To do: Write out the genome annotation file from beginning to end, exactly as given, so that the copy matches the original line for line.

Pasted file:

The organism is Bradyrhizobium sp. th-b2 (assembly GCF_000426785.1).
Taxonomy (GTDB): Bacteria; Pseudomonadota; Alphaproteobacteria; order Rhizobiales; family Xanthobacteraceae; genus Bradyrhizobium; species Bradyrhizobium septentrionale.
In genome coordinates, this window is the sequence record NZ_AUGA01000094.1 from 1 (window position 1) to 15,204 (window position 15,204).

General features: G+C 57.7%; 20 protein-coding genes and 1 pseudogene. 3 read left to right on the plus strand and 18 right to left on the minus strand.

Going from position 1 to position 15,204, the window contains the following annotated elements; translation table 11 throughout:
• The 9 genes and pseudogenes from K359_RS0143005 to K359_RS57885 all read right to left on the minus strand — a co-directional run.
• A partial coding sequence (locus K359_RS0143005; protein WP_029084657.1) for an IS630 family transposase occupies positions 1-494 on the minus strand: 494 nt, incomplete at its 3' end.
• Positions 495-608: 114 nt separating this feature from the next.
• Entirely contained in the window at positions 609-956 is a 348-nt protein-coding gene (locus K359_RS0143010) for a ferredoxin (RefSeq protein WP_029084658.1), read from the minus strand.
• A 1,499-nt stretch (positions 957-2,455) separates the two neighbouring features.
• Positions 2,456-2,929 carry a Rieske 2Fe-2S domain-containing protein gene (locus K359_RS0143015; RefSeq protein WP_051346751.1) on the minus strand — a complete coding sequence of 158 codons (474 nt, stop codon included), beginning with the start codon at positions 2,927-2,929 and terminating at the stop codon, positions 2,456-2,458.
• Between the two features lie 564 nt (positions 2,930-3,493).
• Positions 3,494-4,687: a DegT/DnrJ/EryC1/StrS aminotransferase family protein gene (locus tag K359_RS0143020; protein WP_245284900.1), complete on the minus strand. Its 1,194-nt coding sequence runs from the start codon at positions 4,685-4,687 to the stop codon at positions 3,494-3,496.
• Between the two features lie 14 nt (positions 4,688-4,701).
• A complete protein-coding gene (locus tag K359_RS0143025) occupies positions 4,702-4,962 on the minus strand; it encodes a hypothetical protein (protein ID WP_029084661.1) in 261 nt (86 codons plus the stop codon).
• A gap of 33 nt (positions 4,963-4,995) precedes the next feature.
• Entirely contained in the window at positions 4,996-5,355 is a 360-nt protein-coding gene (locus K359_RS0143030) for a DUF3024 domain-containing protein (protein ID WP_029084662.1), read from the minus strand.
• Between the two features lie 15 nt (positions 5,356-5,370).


The organism is Bradyrhizobium sp. th-b2 (assembly GCF_000426785.1).
Taxonomy (GTDB): Bacteria; Pseudomonadota; Alphaproteobacteria; order Rhizobiales; family Xanthobacteraceae; genus Bradyrhizobium; species Bradyrhizobium septentrionale.
In genome coordinates, this window is the sequence record NZ_AUGA01000094.1 from 1 (window position 1) to 15,204 (window position 15,204).

General features: G+C 57.7%; 20 protein-coding genes and 1 pseudogene. 3 read left to right on the plus strand and 18 right to left on the minus strand.

Going from position 1 to position 15,204, the window contains the following annotated elements; translation table 11 throughout:
• The 9 genes and pseudogenes from K359_RS0143005 to K359_RS57885 all read right to left on the minus strand — a co-directional run.
• A partial coding sequence (locus K359_RS0143005; protein WP_029084657.1) for an IS630 family transposase occupies positions 1-494 on the minus strand: 494 nt, incomplete at its 3' end.
• Positions 495-608: 114 nt separating this feature from the next.
• Entirely contained in the window at positions 609-956 is a 348-nt protein-coding gene (locus K359_RS0143010) for a ferredoxin (RefSeq protein WP_029084658.1), read from the minus strand.
• A 1,499-nt stretch (positions 957-2,455) separates the two neighbouring features.
• Positions 2,456-2,929 carry a Rieske 2Fe-2S domain-containing protein gene (locus K359_RS0143015; RefSeq protein WP_051346751.1) on the minus strand — a complete coding sequence of 158 codons (474 nt, stop codon included), beginning with the start codon at positions 2,927-2,929 and terminating at the stop codon, positions 2,456-2,458.
• Between the two features lie 564 nt (positions 2,930-3,493).
• Positions 3,494-4,687: a DegT/DnrJ/EryC1/StrS aminotransferase family protein gene (locus tag K359_RS0143020; protein WP_245284900.1), complete on the minus strand. Its 1,194-nt coding sequence runs from the start codon at positions 4,685-4,687 to the stop codon at positions 3,494-3,496.
• Between the two features lie 14 nt (positions 4,688-4,701).
• A complete protein-coding gene (locus tag K359_RS0143025) occupies positions 4,702-4,962 on the minus strand; it encodes a hypothetical protein (protein ID WP_029084661.1) in 261 nt (86 codons plus the stop codon).
• A gap of 33 nt (positions 4,963-4,995) precedes the next feature.
• Entirely contained in the window at positions 4,996-5,355 is a 360-nt protein-coding gene (locus K359_RS0143030) for a DUF3024 domain-containing protein (protein ID WP_029084662.1), read from the minus strand.
• Between the two features lie 15 nt (positions 5,356-5,370).